Abortion: A Jamaican perspective

“Abortion, abortion, you got to have caution” – chorus from Abortion, Black Uhuru (1979)

On Friday, July 23, 2022 the US Supreme Court in a 6-3 ruling overturned the decision in Roe v Wade which gave citizens the constitutional right to abortion. This ruling made international news and triggered swift and passionate response on this divisive issue from detractors and supporters alike.

Justice Clarence Thomas, in his concurring opinion on the decision, gaslighted the wider cultural debate by indicating that the same rationale that the Supreme Court used to declare there was no right to abortion should also be used to overturn cases establishing rights to contraception, same-sex consensual relations, and same-sex marriage.

A new research by the College of Business and Management at the University of Technology, Jamaica explored the public attitudes on abortion and a number of other social issues. The survey was conducted between April 4 and May 7, 2022 in preparation for the Joan Duncan Annual Lecture, which was aired on TVJ on May 15, 2022 under the theme ‘A suh de ting set…’

Abortion in Jamaica needs to be examined from two perspectives what is de jure (the law) and what is de facto (the practice). Under the Offences Against the Person Act (1864), any person who, intending to procure a miscarriage, regardless of whether the woman is with child, unlawfully administers to her any poison or noxious thing or unlawfully uses any instrument or other means to the same end is subject to life imprisonment, with or without hard labour. A pregnant woman who acts in the same way with respect to her own pregnancy is subject to the same penalty. The statute also provides a maximum penalty of three years’ imprisonment for anyone who assists in procuring an unlawful abortion. This is the statute law or de jure law.

The de facto law or, using more contemporary parlance, “a suh de ting set” suggests that illegality is a social class construct. The Caribbean Policy Institute (CAPRI) roughly estimates that upwards of 22,000 pregnancies are aborted annually. CAPRI argues further that the illegality of abortion only affects poor women. Safe abortions are available to well-off women who can afford them. Poor women attempt to terminate their pregnancies by taking pills bought from the black market without medical supervision, or concoctions; or they go to unlicensed, untrained abortion providers in unregulated settings. Many of these abortions are unsafe and present a high risk of complications or even death according to CAPRI.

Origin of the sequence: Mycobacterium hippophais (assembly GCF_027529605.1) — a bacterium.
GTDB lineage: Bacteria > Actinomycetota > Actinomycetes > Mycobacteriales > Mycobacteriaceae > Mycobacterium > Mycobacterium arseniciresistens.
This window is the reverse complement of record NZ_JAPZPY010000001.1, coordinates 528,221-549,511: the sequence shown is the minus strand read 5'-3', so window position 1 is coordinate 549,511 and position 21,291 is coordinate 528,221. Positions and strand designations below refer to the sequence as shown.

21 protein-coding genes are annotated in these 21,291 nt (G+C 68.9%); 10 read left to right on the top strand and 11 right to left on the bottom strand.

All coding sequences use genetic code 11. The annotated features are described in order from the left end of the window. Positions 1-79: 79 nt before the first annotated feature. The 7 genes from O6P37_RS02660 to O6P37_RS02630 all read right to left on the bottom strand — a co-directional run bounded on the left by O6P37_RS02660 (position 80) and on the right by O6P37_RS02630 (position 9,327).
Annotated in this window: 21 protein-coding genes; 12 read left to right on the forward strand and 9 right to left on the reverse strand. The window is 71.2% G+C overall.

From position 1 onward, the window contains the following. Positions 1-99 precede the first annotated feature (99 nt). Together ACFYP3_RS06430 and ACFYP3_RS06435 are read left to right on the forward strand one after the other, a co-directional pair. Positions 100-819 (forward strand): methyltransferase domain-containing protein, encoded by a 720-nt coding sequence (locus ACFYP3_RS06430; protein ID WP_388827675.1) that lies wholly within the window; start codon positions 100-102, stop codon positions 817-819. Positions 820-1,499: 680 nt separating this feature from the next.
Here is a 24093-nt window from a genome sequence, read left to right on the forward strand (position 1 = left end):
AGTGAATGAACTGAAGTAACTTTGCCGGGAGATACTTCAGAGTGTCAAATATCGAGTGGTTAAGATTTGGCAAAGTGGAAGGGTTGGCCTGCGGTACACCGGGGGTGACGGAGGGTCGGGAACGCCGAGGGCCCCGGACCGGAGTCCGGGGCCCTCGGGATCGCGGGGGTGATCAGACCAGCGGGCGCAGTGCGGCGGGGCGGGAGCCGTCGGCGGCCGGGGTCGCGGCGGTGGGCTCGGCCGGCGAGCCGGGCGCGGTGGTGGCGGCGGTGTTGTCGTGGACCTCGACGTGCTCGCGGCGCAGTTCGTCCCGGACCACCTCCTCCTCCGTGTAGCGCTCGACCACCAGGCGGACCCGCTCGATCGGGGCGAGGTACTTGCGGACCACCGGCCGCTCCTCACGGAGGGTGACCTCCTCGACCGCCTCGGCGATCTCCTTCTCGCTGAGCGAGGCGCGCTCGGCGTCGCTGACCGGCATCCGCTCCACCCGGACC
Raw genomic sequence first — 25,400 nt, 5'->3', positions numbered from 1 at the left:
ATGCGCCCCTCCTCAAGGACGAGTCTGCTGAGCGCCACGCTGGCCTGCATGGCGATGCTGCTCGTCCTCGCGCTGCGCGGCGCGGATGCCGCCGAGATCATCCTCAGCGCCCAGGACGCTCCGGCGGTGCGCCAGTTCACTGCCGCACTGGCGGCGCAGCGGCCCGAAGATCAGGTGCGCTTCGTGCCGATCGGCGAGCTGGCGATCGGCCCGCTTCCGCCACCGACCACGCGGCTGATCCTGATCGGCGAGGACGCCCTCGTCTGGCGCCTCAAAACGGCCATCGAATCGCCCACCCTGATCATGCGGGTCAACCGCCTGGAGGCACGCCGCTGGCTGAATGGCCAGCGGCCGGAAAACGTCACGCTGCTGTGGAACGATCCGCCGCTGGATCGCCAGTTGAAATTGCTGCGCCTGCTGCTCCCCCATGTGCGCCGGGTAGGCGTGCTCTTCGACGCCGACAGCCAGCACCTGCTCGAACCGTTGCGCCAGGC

A 2005 Ministry of Health report corroborates CAPRI and adds that most of the women admitted to Ward 5 (the abortion ward at the Victoria Jubilee hospital) were young, poor, unemployed, and lived in economically and socially deprived communities.

Our research indicated that few Jamaicans look at abortion from an absolutist pro-life or pro-choice perspective. One in four (25 per cent) of Jamaican adults say abortion is never justified. This is contrast with a June 2006 public opinion survey in which 53 per cent of Jamaicans said abortion should be illegal. In the current survey one in ten (10 per cent) believed that abortion is always justified. The other 65 per cent of the adults surveyed have a nuanced attitude on the issue, either saying it should be mostly illegal or mostly legal. This finding suggest that most Jamaicans favour a more liberal abortion law.

The Center for Reproductive Rights specifies five stages of the law on abortion from its most restrictive to its most liberal, each succeeding stage includes the preceding provisions. (See table)

Jamaica is among the 24 countries with the most restrictive and punitive abortion laws in the world and our only regional companion is Haiti. The Ministry of Health Abortion Policy Review Advisory Group, in its 2007 report, indicated that the nature of Jamaica’s abortion law makes it very difficult to obtain accurate statistics as to the prevalence of abortion and its complications because of a tendency to conceal facts and veil intentions which could be considered illegal.

The report continued: As far as we can ascertain, the complications of unsafe abortions constitute the eighth leading cause of maternal deaths in Jamaica and the second in the adolescent age group. It should be noted that no action was taken on the 2007 report nor on a prior 1975 Ministry of Health paper under Health Minister Ken McNeill, titled ‘Abortion: Statement of Policy’.

So what changes should be made to the current law. We are currently in Category 1; however, Category 2, termination of pregnancy if the woman’s life is at stake, is done as a matter of course and it is not reported or defined as an abortion.

The 2007 report recommended the repeal of the relevant sections of the Offences Against the Persons Act, and substitute it with a civil law, titled ‘Termination of Pregnancy Act’, stating the conditions under which medical termination of pregnancy would be lawful. The 2007 report recommended a radical change from Category 1 to Category 5 in which “Pregnancies up to 12-weeks’ gestation (calculated from the first day of the last menstrual period) can be performed in registered facilities by an authorised medical practitioner in consultation with the woman. Jamaica was not ready for such a radical change. In fact, successive governments have been reticent to make any changes conscious that this is not only a public health and legal issues, but also ethical and sociological issue.

Professor Paul Golding is former dean of the College of Business and Management at the University of Technology, Jamaica. Send comments to the Jamaica Observer or pgolding@utech.edu.jm.

Victoria Jubilee Hospital in Kingston
Paul Golding
Paul Golding

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